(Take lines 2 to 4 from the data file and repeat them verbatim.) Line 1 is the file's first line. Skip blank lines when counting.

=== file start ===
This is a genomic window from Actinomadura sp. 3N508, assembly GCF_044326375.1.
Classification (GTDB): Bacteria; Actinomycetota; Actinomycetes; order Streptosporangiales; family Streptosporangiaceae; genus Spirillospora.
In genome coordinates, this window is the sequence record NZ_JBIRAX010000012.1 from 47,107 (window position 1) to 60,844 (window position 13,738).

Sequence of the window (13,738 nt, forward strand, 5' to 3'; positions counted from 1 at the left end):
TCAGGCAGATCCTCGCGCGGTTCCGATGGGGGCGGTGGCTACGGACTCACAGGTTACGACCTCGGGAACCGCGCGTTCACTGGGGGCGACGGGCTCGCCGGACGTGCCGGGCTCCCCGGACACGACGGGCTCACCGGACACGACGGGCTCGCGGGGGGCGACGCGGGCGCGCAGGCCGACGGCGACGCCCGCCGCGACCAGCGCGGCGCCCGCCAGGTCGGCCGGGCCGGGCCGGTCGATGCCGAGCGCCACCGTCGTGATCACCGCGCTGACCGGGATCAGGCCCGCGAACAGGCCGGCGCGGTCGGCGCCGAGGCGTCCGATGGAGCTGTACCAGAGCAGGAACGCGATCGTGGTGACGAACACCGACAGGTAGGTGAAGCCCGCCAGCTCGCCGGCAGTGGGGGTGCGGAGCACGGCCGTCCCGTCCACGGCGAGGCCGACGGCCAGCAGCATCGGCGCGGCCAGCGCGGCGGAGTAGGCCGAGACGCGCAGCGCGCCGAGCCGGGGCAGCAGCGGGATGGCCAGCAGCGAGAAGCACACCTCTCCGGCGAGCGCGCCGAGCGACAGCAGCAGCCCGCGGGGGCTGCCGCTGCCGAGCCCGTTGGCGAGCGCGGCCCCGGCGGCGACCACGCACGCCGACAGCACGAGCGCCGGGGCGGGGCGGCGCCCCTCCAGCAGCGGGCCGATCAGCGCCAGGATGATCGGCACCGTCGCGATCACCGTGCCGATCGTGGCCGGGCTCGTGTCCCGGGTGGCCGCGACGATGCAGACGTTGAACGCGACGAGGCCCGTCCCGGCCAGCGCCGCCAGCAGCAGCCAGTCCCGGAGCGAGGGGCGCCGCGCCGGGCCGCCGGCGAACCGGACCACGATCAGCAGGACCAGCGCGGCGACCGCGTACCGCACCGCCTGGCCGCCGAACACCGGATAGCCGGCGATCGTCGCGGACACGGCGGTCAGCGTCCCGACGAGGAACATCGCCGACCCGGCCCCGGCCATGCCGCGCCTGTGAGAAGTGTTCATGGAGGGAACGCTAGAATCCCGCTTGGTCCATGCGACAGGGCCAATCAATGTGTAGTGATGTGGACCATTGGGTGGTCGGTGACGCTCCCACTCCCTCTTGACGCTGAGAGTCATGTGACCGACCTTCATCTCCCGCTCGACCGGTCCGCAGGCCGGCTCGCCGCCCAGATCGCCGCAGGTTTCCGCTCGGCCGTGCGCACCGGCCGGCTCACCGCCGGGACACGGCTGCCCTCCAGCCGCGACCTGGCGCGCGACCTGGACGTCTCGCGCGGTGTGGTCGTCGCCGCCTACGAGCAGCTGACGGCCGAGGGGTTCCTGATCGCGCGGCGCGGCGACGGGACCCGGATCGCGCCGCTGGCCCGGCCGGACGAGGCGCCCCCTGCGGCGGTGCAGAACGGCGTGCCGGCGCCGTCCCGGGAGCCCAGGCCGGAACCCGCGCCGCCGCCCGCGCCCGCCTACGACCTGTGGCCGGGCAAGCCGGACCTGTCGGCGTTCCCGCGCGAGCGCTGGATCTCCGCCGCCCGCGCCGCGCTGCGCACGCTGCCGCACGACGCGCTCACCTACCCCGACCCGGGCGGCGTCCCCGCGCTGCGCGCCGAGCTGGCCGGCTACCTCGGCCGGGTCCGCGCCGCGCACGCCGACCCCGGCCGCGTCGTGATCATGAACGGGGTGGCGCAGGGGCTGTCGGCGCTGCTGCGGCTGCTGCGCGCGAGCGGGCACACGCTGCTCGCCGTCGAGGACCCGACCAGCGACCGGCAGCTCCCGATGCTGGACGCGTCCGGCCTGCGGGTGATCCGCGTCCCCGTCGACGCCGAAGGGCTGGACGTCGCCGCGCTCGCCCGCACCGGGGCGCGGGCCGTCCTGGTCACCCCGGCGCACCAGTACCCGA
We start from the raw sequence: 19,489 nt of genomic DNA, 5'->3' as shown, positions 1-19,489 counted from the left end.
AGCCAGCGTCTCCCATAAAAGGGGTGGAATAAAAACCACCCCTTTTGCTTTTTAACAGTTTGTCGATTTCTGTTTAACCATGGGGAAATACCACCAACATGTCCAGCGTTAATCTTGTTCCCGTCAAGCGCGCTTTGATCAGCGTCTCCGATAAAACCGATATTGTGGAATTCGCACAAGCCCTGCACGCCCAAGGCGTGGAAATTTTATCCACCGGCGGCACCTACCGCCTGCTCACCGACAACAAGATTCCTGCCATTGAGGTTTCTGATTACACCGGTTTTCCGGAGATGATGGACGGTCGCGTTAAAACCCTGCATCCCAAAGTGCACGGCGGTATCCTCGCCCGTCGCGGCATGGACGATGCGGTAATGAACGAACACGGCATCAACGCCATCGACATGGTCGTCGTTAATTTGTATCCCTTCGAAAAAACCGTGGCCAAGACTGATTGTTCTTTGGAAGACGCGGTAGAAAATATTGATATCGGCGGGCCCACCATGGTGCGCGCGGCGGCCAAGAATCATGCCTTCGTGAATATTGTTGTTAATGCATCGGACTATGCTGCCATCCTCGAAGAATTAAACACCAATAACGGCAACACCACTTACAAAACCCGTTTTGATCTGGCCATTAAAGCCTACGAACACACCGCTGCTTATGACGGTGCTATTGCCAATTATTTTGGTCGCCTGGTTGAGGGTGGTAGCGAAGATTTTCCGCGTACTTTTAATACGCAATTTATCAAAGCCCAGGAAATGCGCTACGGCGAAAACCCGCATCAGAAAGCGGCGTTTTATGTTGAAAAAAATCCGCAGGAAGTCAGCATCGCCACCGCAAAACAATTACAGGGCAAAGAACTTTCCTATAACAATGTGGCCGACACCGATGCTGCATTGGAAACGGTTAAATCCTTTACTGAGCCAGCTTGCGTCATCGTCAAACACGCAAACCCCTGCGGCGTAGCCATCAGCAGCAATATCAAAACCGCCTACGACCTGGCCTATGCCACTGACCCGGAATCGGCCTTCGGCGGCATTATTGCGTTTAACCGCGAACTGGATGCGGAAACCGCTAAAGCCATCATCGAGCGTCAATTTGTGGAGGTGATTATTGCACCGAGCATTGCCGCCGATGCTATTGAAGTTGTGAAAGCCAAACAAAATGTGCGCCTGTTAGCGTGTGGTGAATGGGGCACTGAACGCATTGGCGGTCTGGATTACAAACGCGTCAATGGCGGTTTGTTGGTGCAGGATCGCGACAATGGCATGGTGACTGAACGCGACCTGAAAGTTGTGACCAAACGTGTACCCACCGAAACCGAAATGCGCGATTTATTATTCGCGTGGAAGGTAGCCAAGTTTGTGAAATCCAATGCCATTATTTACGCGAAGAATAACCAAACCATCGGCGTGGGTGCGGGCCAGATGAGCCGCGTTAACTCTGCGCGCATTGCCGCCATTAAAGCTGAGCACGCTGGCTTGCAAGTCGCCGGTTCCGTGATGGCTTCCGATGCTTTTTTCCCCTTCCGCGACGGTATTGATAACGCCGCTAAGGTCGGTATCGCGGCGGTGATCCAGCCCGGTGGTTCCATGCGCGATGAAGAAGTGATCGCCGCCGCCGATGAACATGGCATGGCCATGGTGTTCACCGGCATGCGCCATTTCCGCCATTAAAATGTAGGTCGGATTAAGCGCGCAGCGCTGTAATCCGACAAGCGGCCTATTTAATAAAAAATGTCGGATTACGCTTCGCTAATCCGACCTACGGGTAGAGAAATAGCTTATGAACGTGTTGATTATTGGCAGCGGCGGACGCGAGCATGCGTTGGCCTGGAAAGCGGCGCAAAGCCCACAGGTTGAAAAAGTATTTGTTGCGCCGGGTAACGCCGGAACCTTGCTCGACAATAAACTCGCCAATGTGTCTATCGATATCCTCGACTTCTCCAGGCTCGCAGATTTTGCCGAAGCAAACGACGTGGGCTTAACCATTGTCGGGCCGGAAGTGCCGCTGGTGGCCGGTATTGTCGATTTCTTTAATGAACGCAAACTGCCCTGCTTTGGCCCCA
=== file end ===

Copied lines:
Classification (GTDB): Bacteria; Actinomycetota; Actinomycetes; order Streptosporangiales; family Streptosporangiaceae; genus Spirillospora.
In genome coordinates, this window is the sequence record NZ_JBIRAX010000012.1 from 47,107 (window position 1) to 60,844 (window position 13,738).

Sequence of the window (13,738 nt, forward strand, 5' to 3'; positions counted from 1 at the left end):